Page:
Firefox with the Greasemonkey extension: You're cruising through your unread items in Google Reader, and suddenly you want to mark all the items AFTER your current one as read, or BEFORE your current one as read—but not all of them. The Mark Until Current As Read Greasemonkey user script can do just that. With it installed, press Ctrl+Y to mark items before the one you're looking at as read, and Ctrl+I to mark items after as read—a nice feature for power GReader users. The Mark Until Current As Read user script is a free download, works with Firefox and the Greasemonkey extension, and is currently on deck to be included in the Better GReader extension. Thanks, CliffordBadger! Google Reader - Mark Until Current As Read v 1.2
Firefox only (Windows/Mac/Linux): Firefox extension Panic provides a simple keyboard shortcut to instantly close all of your current tabs while opening a new, more appropriate one. So let's say you're at a workplace that supports reading Lifehacker (you are boosting your productivity, after all). You could set Lifehacker as your panic URL, then start looking for your boss's birthday present on Amazon. (You are so nice!) When your boss turns the corner, just hit the customisable keyboard shortcut to close your active windows and fire up your panic URL. Of course, Panic's boss key would work just as well for less noble purposes, and it works fast. Panic is free, works wherever Firefox does. For other Panic alternatives, check out previously mentioned apps like the Magic Boss Key, Windows Hidie, and workFriendly. Panic
Firefox only: Save time shopping at Amazon.com with the new Better Amazon Firefox extension, which adds helpful tweaks and features to Amazon's pages. Better Amazon highlights which products the big A offers Super Saver free shipping for in search results, automatically enlarges product images, shortens Amazon URLs for easy emailing, and collapses superfluous junk on the page when you just need to get simple tasks done. After the jump, download Better Amazon and get your (stateside) online shopping done more efficiently.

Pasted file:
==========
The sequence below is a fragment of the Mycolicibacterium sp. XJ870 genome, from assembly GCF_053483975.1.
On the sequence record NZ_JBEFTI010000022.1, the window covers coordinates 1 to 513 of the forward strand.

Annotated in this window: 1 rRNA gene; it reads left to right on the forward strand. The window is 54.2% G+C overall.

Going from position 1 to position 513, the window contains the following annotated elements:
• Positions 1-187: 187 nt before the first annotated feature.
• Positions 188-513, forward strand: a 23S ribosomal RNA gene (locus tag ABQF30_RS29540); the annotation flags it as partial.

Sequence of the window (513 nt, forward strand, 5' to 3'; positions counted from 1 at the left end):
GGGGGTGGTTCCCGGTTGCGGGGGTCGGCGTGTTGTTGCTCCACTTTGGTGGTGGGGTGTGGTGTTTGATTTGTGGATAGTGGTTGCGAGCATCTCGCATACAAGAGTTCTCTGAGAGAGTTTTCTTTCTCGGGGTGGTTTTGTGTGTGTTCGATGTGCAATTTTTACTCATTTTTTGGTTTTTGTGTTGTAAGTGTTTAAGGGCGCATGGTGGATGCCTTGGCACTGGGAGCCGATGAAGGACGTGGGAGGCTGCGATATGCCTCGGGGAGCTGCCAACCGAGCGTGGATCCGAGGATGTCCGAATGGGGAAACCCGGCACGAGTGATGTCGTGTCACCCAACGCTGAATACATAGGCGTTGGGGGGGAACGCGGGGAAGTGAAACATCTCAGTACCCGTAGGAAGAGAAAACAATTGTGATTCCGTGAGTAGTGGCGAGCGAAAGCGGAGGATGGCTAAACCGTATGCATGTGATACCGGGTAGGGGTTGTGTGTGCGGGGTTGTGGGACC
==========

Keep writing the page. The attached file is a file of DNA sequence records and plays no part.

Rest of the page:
Firefox only (Windows/Mac/Linux): The CyberSearch Firefox extension transforms Firefox 3's AwesomeBar into a dynamic search box capable of returning results from popular sites like Wikipedia, Google, and more. The extension is fully customisable, so you can define keyword shortcuts for just about any search you can think of. For example, you could create a Lifehacker-only Google site search so that typing something like lh gmail in your AwesomeBar would give you the first page of Google results directly in the AwesomeBar. Choosing a result will take you directly that page. Luckily you don't have to create the Lifehacker-only search if you don't want to, as the extension already includes a custom search using the keyword techy that searches only Lifehacker, CyberNet, and Download Squad. Hit the jump for a video of CyberSearch in action.